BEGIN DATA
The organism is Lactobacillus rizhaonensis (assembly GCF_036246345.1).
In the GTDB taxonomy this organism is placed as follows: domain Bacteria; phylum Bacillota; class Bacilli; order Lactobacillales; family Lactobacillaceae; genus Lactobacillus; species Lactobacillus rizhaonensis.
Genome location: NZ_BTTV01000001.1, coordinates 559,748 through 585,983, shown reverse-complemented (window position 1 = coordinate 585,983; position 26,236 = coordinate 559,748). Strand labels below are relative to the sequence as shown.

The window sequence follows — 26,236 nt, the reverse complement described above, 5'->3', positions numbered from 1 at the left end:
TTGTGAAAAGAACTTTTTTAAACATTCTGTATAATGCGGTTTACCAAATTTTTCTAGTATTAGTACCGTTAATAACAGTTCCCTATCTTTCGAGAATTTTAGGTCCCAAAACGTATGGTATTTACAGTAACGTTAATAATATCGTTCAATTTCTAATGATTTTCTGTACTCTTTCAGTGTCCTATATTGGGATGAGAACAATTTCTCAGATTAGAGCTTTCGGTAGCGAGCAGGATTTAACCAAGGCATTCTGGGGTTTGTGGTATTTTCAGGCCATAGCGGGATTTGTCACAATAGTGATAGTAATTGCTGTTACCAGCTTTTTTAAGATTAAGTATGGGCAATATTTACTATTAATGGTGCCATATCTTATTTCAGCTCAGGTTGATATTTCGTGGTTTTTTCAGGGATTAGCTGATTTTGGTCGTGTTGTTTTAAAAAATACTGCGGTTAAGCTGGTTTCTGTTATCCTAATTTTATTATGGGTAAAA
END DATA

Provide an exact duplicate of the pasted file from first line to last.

The organism is Lactobacillus rizhaonensis (assembly GCF_036246345.1).
In the GTDB taxonomy this organism is placed as follows: domain Bacteria; phylum Bacillota; class Bacilli; order Lactobacillales; family Lactobacillaceae; genus Lactobacillus; species Lactobacillus rizhaonensis.
Genome location: NZ_BTTV01000001.1, coordinates 559,748 through 585,983, shown reverse-complemented (window position 1 = coordinate 585,983; position 26,236 = coordinate 559,748). Strand labels below are relative to the sequence as shown.

The window sequence follows — 26,236 nt, the reverse complement described above, 5'->3', positions numbered from 1 at the left end:
TTGTGAAAAGAACTTTTTTAAACATTCTGTATAATGCGGTTTACCAAATTTTTCTAGTATTAGTACCGTTAATAACAGTTCCCTATCTTTCGAGAATTTTAGGTCCCAAAACGTATGGTATTTACAGTAACGTTAATAATATCGTTCAATTTCTAATGATTTTCTGTACTCTTTCAGTGTCCTATATTGGGATGAGAACAATTTCTCAGATTAGAGCTTTCGGTAGCGAGCAGGATTTAACCAAGGCATTCTGGGGTTTGTGGTATTTTCAGGCCATAGCGGGATTTGTCACAATAGTGATAGTAATTGCTGTTACCAGCTTTTTTAAGATTAAGTATGGGCAATATTTACTATTAATGGTGCCATATCTTATTTCAGCTCAGGTTGATATTTCGTGGTTTTTTCAGGGATTAGCTGATTTTGGTCGTGTTGTTTTAAAAAATACTGCGGTTAAGCTGGTTTCTGTTATCCTAATTTTATTATGGGTAAAA